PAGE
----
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Aging, Genetics, Men's Health, Neuroscience, Research, Stanford News, Women's Health

Having a copy of ApoE4 gene variant doubles Alzheimer’s risk for women but not for men

Having a copy of ApoE4 gene variant doubles Alzheimer's risk for women but not for men

brain cactus - smallSince the early 1990s, when Duke University neurologist Allen Roses, MD, first broke the news, it’s been known that a person carrying the gene variant known as ApoE4 is at elevated risk of getting Alzheimer’s disease. To this day ApoE4 is the strongest known single genetic risk factor for Alzheimer’s, a progressive neurological syndrome that robs its victims of their memory and reasoning ability.

But only now is it looking certain that the increased Alzheimer’s risk ApoE4 confers is largely restricted to women. Men’s fates don’t seem to be altered nearly as much by the genetic bad penny that is ApoE4, according to a new Annals of Neurology study led by Mike Greicius, MD, medical director of the Stanford Center for Memory Disorders.

Accessing two huge publicly available national databases, Greicius and his colleagues were able to amass medical records for some 8,000 people and show that initially healthy ApoE4-positive women were twice as likely to contract Alzheimer’s as their ApoE4-negative counterparts, while ApoE4-positive men’s risk for the syndrome was barely higher than that for ApoE-negative men.

What the heck is ApoE4 for, anyway? In my release on the new study, I wrote:

The ApoE gene is a recipe for a protein important for shuttling fatty substances throughout the body. This is particularly important in the central nervous system, as brain function depends on rapid rearrangement of such fatty substances along and among nerve cell membranes. The ApoE gene comes in three varieties — ApoE2, ApoE3 and ApoE4 — depending on inherited variations in the gene’s sequence. As result, the protein that the gene specifies also comes in three versions, whose structures and fatty-substance-shuttling performance differ. Most people carry two copies of the ApoE3 gene variant (one from each parent). But about one in five people carries at least one copy of ApoE4, and a small percentage have two ApoE4 copies. Numerous studies … have confirmed that ApoE4 is a key risk factor for Alzheimer’s disease, with a single copy of ApoE4 increasing that risk twofold or fourfold. Carrying two copies confers 10 times the risk of Alzheimer’s.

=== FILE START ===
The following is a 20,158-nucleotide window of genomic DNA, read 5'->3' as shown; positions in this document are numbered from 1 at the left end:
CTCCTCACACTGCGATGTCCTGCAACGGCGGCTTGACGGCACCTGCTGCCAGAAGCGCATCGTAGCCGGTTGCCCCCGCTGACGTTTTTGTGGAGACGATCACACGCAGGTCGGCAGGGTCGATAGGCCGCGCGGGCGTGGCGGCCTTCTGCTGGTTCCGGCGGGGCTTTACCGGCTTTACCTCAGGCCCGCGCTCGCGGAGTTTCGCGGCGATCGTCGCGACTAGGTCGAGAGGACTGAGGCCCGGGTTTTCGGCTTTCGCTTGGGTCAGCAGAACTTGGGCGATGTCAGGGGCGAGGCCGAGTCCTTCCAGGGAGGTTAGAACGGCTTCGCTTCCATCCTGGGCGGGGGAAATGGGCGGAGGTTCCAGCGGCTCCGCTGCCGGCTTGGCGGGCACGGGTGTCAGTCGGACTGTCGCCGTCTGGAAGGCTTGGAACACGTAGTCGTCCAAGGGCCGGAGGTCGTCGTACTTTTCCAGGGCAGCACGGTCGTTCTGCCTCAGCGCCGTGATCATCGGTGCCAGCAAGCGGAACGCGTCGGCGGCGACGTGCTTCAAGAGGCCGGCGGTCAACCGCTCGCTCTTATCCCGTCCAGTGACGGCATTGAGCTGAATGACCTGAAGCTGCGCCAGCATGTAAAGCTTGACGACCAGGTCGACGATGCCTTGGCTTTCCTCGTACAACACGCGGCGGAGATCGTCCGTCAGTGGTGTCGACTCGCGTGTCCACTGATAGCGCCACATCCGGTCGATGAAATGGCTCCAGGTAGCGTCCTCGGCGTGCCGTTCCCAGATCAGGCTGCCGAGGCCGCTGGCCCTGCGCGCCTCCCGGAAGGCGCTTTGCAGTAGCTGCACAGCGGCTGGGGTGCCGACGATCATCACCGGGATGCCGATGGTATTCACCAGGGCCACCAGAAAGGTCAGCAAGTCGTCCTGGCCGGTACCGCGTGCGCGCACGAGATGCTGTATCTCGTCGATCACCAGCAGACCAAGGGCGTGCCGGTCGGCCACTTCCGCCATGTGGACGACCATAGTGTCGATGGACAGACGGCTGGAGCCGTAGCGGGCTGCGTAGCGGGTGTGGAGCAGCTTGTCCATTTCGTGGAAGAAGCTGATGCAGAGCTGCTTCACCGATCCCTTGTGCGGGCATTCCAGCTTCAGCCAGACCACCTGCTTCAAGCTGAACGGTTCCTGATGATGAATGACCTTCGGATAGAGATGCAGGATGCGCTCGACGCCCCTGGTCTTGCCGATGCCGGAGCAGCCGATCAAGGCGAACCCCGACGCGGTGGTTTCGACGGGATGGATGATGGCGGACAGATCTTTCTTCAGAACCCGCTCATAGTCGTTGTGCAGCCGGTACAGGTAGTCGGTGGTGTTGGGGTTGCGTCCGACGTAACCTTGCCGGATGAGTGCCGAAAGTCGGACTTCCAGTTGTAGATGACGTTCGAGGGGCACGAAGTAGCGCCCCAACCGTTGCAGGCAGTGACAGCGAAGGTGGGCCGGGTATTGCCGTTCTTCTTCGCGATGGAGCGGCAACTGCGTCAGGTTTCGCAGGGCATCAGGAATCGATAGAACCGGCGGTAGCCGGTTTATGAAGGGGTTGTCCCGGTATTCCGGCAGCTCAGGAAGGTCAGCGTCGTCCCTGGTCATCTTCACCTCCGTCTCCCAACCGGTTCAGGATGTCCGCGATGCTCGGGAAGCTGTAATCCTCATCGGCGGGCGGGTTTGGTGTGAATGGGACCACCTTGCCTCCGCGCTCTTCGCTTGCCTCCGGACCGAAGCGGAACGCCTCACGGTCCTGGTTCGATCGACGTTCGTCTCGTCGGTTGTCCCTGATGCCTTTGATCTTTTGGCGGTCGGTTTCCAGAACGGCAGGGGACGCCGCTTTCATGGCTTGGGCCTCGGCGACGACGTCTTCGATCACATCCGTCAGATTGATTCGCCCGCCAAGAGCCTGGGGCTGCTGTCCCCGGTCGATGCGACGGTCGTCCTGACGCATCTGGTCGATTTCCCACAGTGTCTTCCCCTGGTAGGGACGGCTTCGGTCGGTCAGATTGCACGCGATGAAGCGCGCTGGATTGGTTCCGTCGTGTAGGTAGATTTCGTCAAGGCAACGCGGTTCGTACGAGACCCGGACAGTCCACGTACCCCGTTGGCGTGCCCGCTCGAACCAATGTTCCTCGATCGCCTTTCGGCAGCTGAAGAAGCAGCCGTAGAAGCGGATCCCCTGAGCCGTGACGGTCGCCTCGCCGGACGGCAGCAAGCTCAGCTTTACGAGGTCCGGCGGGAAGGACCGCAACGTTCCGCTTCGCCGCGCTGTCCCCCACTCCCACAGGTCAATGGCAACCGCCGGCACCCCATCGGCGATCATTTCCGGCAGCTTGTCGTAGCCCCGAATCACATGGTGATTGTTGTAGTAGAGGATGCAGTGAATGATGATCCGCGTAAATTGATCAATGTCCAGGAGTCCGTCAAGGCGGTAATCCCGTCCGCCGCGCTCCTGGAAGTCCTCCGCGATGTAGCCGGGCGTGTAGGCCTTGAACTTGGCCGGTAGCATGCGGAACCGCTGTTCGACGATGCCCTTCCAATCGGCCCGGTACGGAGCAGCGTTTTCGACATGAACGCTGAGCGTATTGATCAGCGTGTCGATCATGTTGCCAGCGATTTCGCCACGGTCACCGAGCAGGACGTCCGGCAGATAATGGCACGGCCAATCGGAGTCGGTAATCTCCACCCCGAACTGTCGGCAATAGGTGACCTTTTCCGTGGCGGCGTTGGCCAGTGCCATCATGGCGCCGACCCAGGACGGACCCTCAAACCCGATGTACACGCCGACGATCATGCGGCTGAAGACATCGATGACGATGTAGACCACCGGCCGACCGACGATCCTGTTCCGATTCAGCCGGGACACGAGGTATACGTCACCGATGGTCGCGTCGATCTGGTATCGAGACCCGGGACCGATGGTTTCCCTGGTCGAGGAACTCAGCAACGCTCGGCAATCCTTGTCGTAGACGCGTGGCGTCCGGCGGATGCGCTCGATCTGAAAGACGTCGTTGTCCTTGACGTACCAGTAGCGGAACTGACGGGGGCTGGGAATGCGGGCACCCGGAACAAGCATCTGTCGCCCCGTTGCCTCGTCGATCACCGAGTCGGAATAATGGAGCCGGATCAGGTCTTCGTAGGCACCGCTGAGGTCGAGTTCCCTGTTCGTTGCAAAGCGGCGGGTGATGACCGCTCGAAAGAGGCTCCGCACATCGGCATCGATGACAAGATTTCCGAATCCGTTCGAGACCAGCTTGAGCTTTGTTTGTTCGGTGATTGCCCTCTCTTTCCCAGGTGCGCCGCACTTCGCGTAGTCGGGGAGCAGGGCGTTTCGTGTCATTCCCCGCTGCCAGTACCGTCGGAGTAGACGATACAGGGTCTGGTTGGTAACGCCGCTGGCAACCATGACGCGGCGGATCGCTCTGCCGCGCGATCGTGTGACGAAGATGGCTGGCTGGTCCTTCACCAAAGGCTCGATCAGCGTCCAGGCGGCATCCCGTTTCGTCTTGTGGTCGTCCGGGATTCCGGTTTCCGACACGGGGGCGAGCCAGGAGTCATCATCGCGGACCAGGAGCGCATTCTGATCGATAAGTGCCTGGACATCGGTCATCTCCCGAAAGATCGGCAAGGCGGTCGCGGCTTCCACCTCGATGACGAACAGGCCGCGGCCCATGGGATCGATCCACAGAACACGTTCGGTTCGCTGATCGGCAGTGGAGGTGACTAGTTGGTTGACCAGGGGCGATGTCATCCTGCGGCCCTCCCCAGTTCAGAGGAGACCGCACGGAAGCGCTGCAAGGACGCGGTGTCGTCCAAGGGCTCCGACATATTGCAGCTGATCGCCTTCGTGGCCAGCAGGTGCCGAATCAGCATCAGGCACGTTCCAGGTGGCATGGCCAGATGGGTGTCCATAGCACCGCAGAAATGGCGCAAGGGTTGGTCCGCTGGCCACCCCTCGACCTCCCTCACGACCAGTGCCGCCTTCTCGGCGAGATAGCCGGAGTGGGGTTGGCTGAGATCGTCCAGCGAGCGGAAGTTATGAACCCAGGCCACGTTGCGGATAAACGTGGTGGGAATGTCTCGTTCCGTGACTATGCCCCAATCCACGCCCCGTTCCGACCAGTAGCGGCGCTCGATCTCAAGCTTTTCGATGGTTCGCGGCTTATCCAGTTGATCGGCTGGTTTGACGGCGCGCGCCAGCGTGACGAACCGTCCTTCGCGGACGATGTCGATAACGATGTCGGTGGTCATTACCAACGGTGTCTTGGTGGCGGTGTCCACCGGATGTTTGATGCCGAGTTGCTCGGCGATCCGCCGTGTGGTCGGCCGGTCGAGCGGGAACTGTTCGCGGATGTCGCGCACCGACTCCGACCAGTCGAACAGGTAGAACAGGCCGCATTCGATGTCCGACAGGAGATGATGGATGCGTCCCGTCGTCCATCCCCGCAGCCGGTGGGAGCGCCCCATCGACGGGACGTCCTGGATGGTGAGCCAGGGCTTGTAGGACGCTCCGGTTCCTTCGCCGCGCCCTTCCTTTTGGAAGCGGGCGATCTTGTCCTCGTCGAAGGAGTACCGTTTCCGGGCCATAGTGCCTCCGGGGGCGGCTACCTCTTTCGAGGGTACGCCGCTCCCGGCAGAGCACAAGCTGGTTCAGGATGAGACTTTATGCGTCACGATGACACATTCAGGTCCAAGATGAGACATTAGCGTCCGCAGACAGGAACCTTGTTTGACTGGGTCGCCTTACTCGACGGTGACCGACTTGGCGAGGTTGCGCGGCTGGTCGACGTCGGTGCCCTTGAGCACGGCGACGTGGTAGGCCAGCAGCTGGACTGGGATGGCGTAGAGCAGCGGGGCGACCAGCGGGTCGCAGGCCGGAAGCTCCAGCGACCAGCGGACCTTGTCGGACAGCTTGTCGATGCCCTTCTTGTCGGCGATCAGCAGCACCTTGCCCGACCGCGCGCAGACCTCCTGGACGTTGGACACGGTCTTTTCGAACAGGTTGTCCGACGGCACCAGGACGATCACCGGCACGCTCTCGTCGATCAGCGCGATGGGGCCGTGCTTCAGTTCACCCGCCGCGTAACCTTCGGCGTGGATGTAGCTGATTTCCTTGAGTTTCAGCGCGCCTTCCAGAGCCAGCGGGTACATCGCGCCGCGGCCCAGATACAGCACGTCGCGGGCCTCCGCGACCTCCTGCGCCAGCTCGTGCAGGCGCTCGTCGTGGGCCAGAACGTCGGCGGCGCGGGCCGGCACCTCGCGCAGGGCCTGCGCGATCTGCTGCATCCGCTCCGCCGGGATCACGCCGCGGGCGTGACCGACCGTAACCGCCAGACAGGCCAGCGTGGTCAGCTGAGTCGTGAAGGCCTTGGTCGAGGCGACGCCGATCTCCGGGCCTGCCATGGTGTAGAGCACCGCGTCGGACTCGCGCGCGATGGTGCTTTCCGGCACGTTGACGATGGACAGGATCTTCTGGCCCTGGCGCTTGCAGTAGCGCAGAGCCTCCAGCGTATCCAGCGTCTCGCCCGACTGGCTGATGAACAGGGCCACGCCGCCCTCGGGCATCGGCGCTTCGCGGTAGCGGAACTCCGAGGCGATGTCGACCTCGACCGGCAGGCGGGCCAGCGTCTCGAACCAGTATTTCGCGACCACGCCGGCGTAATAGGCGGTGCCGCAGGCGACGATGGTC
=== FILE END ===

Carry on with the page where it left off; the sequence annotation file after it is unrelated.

Early hints in the medical literature that the ApoE4 variant exerted differential effects on women’s versus men’s brains were largely ignored until now, says Greicius. He says that’s because most of the seminal ApoE4/Alzheimer’s genetics research was conducted as case-control studies: The ApoE4 gene version’s frequency in people with Alzheimer’s was compared to its frequency in people without the disease. (About half of those with Alzheimer’s, but only about 15 percent without it, are positive for ApoE4.)

But that method has limitations, says Greicius: “About 10-15 percent of ‘normal’ 70-year-olds will develop Alzheimer’s if you wait five or ten years.” Their lurking in the “normal” group dilutes the results. Moreover, Greicius says,“these kinds of genetic studies are looking for needles in a haystack, so they require large numbers of subjects – thousands – to achieve statistical significance. If you want to further examine male/female differences, you have to double the sample size.” That’s costly.